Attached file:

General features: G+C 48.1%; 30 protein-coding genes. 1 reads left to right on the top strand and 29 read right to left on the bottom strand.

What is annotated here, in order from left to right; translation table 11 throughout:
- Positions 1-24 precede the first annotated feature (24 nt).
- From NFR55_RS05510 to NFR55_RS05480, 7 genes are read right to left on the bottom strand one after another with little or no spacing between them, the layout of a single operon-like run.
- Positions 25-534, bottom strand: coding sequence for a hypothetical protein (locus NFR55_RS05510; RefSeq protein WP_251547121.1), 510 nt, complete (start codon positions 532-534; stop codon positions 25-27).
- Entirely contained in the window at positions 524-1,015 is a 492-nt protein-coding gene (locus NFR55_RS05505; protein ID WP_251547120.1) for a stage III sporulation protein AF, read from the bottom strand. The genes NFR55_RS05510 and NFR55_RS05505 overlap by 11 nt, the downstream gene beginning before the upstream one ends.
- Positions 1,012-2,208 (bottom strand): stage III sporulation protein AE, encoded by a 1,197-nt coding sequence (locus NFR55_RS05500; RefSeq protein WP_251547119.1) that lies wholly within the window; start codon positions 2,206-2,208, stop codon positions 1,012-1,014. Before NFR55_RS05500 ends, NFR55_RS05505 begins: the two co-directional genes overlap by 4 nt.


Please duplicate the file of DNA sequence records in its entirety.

General features: G+C 48.1%; 30 protein-coding genes. 1 reads left to right on the top strand and 29 read right to left on the bottom strand.

What is annotated here, in order from left to right; translation table 11 throughout:
- Positions 1-24 precede the first annotated feature (24 nt).
- From NFR55_RS05510 to NFR55_RS05480, 7 genes are read right to left on the bottom strand one after another with little or no spacing between them, the layout of a single operon-like run.
- Positions 25-534, bottom strand: coding sequence for a hypothetical protein (locus NFR55_RS05510; RefSeq protein WP_251547121.1), 510 nt, complete (start codon positions 532-534; stop codon positions 25-27).
- Entirely contained in the window at positions 524-1,015 is a 492-nt protein-coding gene (locus NFR55_RS05505; protein ID WP_251547120.1) for a stage III sporulation protein AF, read from the bottom strand. The genes NFR55_RS05510 and NFR55_RS05505 overlap by 11 nt, the downstream gene beginning before the upstream one ends.
- Positions 1,012-2,208 (bottom strand): stage III sporulation protein AE, encoded by a 1,197-nt coding sequence (locus NFR55_RS05500; RefSeq protein WP_251547119.1) that lies wholly within the window; start codon positions 2,206-2,208, stop codon positions 1,012-1,014. Before NFR55_RS05500 ends, NFR55_RS05505 begins: the two co-directional genes overlap by 4 nt.